‘Dominating’ is really the only word that can be used to describe the Penguins’ play against the New York Rangers. At times you almost start to feel bad for the Rangers…almost.
Since Penguins’ coach Mike Sullivan got his system established, many have rejoiced at the return to the old style of Pittsburgh hockey. I disagree. I cannot remember a Penguins’ team that operated with such skill, structure, and confidence in a complete package.
If there is a team that I could compare this version of the Penguins to, it would be the Soviet Red Army team of the 70’s and 80’s. I am by no means an expert on the Soviet team’s system, but the games that I have watched, and the their reputation for playing like an unstoppable machine are reflective of what is going on in Pittsburgh.
Sullivan Makes Intriguing Lineup Changes
Put me on the record as saying that I absolutely love the changes to the forward lines made prior to Game 4. Conor Sheary, for all of his impact, has been underutilized. Now that he has been moved the top line with Sidney Crosby and Patric Hornqvist, he will get a chance to really show what he is made of. Sheary, is fast, has a great hockey IQ, and his skill set meshes very well with Crosby and Hornqvist. The trio combined for 4 points on the night, with Sheary and Hornqvist recording goals.
Sheary goal pic.twitter.com/PCkotZx9dH
— Stephanie (@myregularface) April 21, 2016
Hornqvist also had a monster night all over the ice, but especially in front of the Rangers’net. He was credited with only two hits during the game, but it seemed like he was in someones face all night long.
Daily xG Chart – PIT vs. NYR 2016-04-22 pic.twitter.com/R5coFQkJwq
— DTM About Heart (@DTMAboutHeart) April 22, 2016
The Penguins had a significant amount of shots and quality scoring chances from directly in front of both of the New York netminders, and the majority of them were from Hornqvist.
Evgeni Malkin’s line got a great new makeover with Chris Kunitz and Eric Fehr, but Malkin really stole the show. The Russian had 2 goals and 4 points in only 12:56 of ice time compared to Crosby’s 19:05. It still does not appear that Malkin is 100 percent, but 90 percent of Geno is still better than almost everyone else.
— Sean Tierney (@SeanTierneyTss) April 22, 2016
The Penguins are a possession driven team right now, with the only negative last night being the line of Matt Cullen, Bryan Rust, and Tom Kuhnhackl. I am not overly concerned about this, as Pittsburgh seems to be doing everything else right, and the Cullen line had the lowest amount of offensive-zone starts for either team.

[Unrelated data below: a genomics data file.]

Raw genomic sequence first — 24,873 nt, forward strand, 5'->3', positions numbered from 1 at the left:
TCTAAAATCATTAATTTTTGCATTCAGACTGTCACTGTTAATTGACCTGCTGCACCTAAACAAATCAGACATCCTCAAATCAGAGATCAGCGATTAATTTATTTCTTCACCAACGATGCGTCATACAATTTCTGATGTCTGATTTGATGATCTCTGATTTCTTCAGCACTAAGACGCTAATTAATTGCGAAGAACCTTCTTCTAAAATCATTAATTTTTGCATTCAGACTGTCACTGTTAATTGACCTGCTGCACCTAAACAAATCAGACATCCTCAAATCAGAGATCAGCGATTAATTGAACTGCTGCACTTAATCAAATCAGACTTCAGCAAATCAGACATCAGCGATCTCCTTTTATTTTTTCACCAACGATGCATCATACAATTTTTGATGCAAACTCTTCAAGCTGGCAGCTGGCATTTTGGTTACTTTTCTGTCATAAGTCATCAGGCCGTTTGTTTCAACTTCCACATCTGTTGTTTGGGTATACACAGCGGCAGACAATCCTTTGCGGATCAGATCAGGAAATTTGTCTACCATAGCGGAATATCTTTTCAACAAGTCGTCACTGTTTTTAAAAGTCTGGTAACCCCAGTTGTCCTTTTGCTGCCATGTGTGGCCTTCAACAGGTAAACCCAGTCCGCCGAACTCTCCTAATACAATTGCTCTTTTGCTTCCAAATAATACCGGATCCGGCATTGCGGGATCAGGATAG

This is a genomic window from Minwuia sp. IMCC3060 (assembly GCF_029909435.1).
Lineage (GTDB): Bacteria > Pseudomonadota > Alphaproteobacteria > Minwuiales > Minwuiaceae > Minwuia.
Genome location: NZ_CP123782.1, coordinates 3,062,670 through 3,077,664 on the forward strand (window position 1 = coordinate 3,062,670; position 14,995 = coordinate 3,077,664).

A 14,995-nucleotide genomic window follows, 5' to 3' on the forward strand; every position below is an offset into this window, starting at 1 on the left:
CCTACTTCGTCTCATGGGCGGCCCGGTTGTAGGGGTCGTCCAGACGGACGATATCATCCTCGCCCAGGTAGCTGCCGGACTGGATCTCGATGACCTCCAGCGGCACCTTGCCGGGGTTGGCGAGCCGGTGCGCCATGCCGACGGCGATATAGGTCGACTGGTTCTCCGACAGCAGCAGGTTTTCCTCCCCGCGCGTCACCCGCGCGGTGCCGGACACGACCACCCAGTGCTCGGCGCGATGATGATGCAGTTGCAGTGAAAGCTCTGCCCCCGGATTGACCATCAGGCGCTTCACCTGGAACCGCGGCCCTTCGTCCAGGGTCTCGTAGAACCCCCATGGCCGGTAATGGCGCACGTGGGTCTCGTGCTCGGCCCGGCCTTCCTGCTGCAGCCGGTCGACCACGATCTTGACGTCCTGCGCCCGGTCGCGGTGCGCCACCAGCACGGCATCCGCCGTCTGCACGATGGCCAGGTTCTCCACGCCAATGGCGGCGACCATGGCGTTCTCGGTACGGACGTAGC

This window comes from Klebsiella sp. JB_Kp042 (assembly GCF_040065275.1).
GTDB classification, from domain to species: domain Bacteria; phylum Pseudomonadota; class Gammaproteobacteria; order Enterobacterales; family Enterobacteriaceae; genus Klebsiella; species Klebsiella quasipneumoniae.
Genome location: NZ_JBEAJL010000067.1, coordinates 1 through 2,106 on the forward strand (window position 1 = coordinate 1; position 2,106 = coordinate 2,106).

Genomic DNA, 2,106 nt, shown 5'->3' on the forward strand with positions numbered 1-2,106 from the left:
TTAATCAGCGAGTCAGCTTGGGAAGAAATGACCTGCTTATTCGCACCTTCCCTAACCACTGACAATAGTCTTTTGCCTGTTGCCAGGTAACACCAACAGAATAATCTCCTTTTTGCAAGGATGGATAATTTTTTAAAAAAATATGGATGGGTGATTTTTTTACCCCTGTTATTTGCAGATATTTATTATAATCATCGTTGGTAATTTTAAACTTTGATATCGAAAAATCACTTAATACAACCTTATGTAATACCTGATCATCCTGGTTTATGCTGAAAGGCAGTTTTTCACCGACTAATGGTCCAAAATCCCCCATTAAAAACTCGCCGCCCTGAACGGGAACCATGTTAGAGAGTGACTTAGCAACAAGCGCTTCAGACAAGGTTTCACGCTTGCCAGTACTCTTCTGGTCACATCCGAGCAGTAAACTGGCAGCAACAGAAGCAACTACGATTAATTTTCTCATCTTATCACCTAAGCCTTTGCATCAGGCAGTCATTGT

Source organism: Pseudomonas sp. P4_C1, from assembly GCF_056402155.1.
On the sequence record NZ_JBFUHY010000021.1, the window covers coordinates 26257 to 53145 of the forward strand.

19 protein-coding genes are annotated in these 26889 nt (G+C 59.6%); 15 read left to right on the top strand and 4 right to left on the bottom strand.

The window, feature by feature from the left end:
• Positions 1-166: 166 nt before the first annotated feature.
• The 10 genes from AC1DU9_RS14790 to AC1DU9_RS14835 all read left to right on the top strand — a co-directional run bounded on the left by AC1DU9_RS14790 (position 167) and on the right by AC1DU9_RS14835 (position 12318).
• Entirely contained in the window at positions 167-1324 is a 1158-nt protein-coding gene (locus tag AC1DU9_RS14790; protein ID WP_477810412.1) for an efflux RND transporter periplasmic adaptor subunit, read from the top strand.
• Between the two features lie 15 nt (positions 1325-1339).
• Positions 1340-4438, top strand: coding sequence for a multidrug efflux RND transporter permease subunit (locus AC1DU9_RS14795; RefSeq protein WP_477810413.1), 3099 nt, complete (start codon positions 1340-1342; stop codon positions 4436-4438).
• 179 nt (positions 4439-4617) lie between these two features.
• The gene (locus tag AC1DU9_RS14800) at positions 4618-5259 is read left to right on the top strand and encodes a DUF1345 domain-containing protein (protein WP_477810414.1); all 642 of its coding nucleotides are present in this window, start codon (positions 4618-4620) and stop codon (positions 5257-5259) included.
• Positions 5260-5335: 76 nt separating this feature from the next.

The Penguins’ Trap
At least a portion of the Penguins’ system was reminiscent of the 1990’s New Jersey Devils. For much of the game, Pittsburgh clogged the neutral zone and prevented the Rangers from getting quality zone entries. Their speed and skill allowed them to convert the center-ice disruption into scoring chances, while frustrating New York into many mistakes.
Something to watch for. Pens are playing a DEEP 1-2-2 tonight. Their defensemen are sitting way back. Rangers won’t have luck with dump ins.
— Jesse Marshall (@jmarshfof) April 21, 2016
That 1-2-2 being so deep also makes it difficult to carry the puck because the Pens forwards are so pesky in the NZ.
— Jesse Marshall (@jmarshfof) April 21, 2016
This goes along with my comparison to the Soviet team with their structure. For so long the Penguins were a one-dimensional team driven by it’s stars. They lacked the depth, speed, and discipline to execute a system like the one that they are running right now.
Sullivan created the culture, and general manager Jim Rutherford gave him the tools to compliment what he already had to create the on-ice product that we have now. It truly is something to behold.
- What more can be said about Matt Murray? He isn’t playing like a 21-year-old goalie with his amazing composure. When Marc-Andre Fleury returns, the starting job should be his again, but Murray’s play should give the Penguins a lot of confidence in the present, and the future.
- Despite the poor possession numbers, I don’t hate how Ben Lovejoy and Ian Cole are playing right now. They have both made some decent plays, and made some mistakes. In my mind, Justin Schultz should be playing, and maybe even Derrick Pouliot, but why mess with success?
- I don’t know how the NHL is recording turnovers, but it feels like Phil Kessel has had a ton of giveaways. Some of them have nearly resulted in a Rangers’ goal. He needs to buy into the system a little more, because eventually he is going to cost the Penguins a game.
What the Penguins are doing right now is incredible. Typically when I watch a game I sit with a pen and notebook and write down points that I want to cover later. I had to keep reminding myself during Game 4 to take notes, as what Pittsburgh was doing was so completely enthralling.
Until next time.